Peter Greene has been following the conversation at EducationPost, the blog funded by Broad, Walton, Bloomberg et al for $12 million, he says that the new spin from reformsters is that education is too politicized. He agrees but asks how it got that way. Who took the decision making power away from educators and gave it to legislatures, governors, the President, and Comgress? Not educators.
Peter Greene knows who did it:
“As it turns out, I think I have an answer for this one. Asking why the Common Core are wrapped up in politics is like asking why human beings are so involved with blood.
“The Common Core were birthed in politics. They were weaned on politics. And every time they have looked tired and in trouble, they have been revived with a fresh transfusion of politics.
“When David Coleman and Gene Wilhoit decided they wanted to standardize American education, they did not come up with a plan to sell such a program on its education merits. They called on Bill Gates to use his money and power to convince state governments to legislate systemic changes to education.
“The states signed on to a Memo of Understanding (a political tool for out-politicking politics) and many of them did it before there were even any standards to look at. This was a political move, using the political power of legislatures and governors’ offices to impose rules on educational systems– in many cases, before educators in particular states even knew that such a systemic overhaul was being considered.
“Common Core’s Pappy, No Child Left Behind, was a creature of politics, right down to its spin-ready title. It was created to put a glossy shine on bipartisan action for the kids. Educators (and other people with rudimentary math skills) pointed out early on that the NCLB end game of 100% above average was ridiculously improbable, but the political shininess plus the political notion that future politicians would find a political solution drowned out good sense. Because, politics.”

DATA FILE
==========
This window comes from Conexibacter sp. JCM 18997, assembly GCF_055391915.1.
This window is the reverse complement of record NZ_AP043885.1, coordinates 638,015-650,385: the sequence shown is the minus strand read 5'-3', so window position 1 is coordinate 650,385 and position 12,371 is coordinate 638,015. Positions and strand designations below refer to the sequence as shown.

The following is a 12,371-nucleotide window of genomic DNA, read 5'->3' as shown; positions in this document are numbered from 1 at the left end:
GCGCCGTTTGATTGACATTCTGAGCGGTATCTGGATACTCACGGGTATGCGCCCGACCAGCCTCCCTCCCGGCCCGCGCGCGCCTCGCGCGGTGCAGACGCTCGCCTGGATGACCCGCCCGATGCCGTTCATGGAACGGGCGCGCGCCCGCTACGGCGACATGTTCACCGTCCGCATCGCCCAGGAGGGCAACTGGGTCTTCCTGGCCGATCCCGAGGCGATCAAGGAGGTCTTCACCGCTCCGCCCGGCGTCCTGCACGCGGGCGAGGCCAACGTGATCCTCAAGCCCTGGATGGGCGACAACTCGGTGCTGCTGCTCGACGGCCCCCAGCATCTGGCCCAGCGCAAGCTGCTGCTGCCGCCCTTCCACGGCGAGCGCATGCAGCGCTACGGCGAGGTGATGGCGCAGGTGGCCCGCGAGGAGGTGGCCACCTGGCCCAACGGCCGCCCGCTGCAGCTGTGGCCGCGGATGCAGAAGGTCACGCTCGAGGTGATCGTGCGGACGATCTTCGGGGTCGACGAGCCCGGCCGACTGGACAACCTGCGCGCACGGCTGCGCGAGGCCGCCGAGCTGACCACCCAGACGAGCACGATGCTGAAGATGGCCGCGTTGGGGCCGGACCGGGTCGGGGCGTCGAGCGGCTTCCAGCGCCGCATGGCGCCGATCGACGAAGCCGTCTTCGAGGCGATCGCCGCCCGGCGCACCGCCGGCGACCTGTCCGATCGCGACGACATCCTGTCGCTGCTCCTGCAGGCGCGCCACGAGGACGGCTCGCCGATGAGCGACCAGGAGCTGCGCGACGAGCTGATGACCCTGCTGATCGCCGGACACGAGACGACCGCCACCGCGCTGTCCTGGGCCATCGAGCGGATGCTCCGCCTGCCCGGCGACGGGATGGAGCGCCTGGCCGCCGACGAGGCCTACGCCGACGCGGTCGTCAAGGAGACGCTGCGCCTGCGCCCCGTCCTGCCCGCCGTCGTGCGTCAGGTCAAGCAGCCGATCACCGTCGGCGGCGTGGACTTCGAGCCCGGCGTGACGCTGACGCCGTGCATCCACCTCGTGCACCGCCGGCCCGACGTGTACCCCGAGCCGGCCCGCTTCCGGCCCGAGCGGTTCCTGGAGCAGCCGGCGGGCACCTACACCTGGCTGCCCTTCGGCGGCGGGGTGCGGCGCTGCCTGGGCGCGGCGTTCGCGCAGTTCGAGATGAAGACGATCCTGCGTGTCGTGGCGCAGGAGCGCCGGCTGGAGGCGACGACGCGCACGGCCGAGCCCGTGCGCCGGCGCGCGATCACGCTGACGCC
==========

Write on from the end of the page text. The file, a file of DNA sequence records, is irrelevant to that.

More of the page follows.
“At no point in all this reformy baloney have we seen the spectacle of bottom-up reform, a reform movement driven by teachers and other educators saying, “Hey, we have some ideas that are so revolutionary and so great that they are spreading like wildfire strictly on their educational merits!”
“No– Common Core and its attendant test-driven high stakes data-glomming VAMboozling baloney have come from the top down, by politicians using political power to impose educational solutions through the political tools applied to the political structure of government. Why do people get the idea that all these reformy ideas are linked? Because they all come from the same place– the linkage is the political power that imposed them all on the American public education system.
“Look. We live in the real world and politics play a part in many things. But for some reformsters to offer wide eyes and shocked dismay and clutched pearls as they cry, “Oh, but why does it have to be so political!” is the height of hypocrisy. It’s political because you folks made it political, every step of the way, and it’s not humanly possible for you to be too dumb to know that (particularly at a site like Education Post that is larded with career political operatives). So if you want to have a serious conversation about any of this, Step One is top stop lying, badly, directly to our faces. I can’t hear you when my bullshit detector alarm is screaming in my ear.”